Csound's ability to output midi data in real-time can open up many possibilities. We can relay the Csound score to a hardware synthesizer so that it plays the notes in our score, instead of a Csound instrument. We can algorithmically generate streams of notes within the orchestra and have these played by the external device. We could even route midi data internally to another piece of software. Csound could be used as a device to transform incoming midi data, transforming, transposing or arpeggiating incoming notes before they are output again. Midi output could also be used to preset faders on a motorized fader box to desired initial locations.
The command line flag for realtime midi output is -Q. Just as when setting up an audio input or output device or a midi input device we must define the desired device number after the flag. When in doubt what midi output devices we have on our system we can always specify an 'out of range' device number (e.g. -Q999) in which case Csound will not run but will instead give an error and provide us with a list of available devices and their corresponding numbers. We can then insert an appropriate device number.
The analog of the opcode for the input of raw midi data, midiin, is midiout. midiout will output a midi message with its given input arguments once every k period - this could very quickly lead to clogging of incoming midi data in the device to which midi is begin sent unless measures are taken to restrain its output. In the following example this is dealt with by turning off the instrument as soon as the midiout line has been executed just once by using the turnoff opcode. Alternative approaches would be to set the status byte to zero after the first k pass or to embed the midiout within a conditional (if... then...) so that its rate of execution can be controlled in some way.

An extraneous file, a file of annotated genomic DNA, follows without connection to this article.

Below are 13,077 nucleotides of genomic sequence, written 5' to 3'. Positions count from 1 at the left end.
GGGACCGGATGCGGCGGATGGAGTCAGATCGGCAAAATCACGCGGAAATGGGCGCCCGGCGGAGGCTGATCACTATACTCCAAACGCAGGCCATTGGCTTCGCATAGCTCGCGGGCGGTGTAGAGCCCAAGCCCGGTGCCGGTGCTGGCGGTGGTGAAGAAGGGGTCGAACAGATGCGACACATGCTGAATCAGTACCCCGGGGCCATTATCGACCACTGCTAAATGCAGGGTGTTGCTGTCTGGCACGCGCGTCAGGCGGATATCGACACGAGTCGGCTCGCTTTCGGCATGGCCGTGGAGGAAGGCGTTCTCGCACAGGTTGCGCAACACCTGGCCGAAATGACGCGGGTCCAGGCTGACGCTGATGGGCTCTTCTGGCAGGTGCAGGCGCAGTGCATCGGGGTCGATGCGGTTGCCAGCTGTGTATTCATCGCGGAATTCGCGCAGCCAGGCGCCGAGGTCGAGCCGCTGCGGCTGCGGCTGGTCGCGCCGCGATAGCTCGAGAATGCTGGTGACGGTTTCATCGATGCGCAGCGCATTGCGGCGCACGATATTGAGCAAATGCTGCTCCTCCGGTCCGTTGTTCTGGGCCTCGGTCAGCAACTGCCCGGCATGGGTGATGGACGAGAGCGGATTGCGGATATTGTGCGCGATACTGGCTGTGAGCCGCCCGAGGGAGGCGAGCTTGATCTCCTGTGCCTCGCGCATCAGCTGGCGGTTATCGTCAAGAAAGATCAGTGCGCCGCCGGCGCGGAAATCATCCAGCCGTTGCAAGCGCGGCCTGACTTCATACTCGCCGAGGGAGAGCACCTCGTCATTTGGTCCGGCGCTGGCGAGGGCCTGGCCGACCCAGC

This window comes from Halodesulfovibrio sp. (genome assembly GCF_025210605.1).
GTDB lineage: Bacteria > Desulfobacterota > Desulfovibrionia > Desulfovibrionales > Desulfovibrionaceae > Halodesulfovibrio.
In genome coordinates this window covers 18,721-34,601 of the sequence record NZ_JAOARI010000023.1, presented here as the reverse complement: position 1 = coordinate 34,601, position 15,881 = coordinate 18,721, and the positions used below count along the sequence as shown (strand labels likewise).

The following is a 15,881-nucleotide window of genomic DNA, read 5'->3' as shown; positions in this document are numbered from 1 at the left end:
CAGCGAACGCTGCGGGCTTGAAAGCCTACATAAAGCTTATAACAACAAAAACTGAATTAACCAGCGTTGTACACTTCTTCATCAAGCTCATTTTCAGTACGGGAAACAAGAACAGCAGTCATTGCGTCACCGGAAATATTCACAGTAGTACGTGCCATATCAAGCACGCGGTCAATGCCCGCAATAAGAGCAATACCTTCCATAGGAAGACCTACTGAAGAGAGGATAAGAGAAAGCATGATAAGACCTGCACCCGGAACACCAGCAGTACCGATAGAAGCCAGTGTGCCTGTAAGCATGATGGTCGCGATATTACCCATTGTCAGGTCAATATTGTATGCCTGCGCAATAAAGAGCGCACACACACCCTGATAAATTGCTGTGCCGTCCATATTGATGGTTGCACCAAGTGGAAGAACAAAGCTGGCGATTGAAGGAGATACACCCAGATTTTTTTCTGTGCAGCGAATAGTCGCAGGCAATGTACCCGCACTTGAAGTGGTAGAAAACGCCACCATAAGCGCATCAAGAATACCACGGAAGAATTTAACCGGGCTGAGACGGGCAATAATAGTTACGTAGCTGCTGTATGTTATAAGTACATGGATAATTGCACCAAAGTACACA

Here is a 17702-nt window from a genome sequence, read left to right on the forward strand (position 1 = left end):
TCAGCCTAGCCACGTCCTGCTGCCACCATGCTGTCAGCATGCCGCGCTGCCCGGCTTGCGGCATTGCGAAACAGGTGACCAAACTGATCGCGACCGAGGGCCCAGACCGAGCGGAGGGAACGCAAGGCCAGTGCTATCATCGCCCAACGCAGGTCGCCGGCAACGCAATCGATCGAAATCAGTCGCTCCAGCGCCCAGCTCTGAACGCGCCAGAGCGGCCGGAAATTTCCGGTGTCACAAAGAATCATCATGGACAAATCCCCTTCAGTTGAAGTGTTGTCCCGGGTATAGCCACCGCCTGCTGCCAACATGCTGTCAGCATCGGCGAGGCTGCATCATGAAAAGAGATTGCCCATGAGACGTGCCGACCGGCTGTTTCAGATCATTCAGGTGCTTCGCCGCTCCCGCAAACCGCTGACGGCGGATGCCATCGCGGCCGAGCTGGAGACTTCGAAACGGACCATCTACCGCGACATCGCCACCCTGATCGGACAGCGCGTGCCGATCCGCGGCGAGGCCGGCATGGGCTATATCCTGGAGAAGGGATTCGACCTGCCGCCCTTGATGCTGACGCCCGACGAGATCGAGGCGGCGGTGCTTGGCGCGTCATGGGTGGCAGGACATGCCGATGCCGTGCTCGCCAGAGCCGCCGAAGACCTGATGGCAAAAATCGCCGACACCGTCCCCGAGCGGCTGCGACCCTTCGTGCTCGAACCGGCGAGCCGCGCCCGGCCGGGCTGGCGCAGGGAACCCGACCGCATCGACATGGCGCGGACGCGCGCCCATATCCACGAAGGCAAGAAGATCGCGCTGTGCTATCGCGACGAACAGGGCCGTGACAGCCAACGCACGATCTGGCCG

Another thing we need to be aware of is that midi notes do not contain any information about note duration; instead the device playing the note waits until it receives a corresponding note-off instruction on the same midi channel and with the same note number before stopping the note. We must be mindful of this when working with midiout. The status byte for a midi note-off is 128 but it is more common for note-offs to be expressed as a note-on (status byte 144) with zero velocity. In the following example two notes (and corresponding note offs) are send to the midi output - the first note-off makes use of the zero velocity convention whereas the second makes use of the note-off status byte. Hardware and software synths should respond similarly to both. One advantage of the note-off message using status byte 128 is that we can also send a note-off velocity, i.e. how forcefully we release the key. Only more expensive midi keyboards actually sense and send note-off velocity and it is even rarer for hardware to respond to received note-off velocities in a meaningful way. Using Csound as a sound engine we could respond to this data in a creative way however.
In order for the following example to work you must connect a midi sound module or keyboard receiving on channel 1 to the midi output of your computer. You will also need to set the appropriate device number after the '-Q' flag.
No use is made of audio so sample rate (sr), and number of channels (nchnls) are left undefined - nonetheless they will assume default values.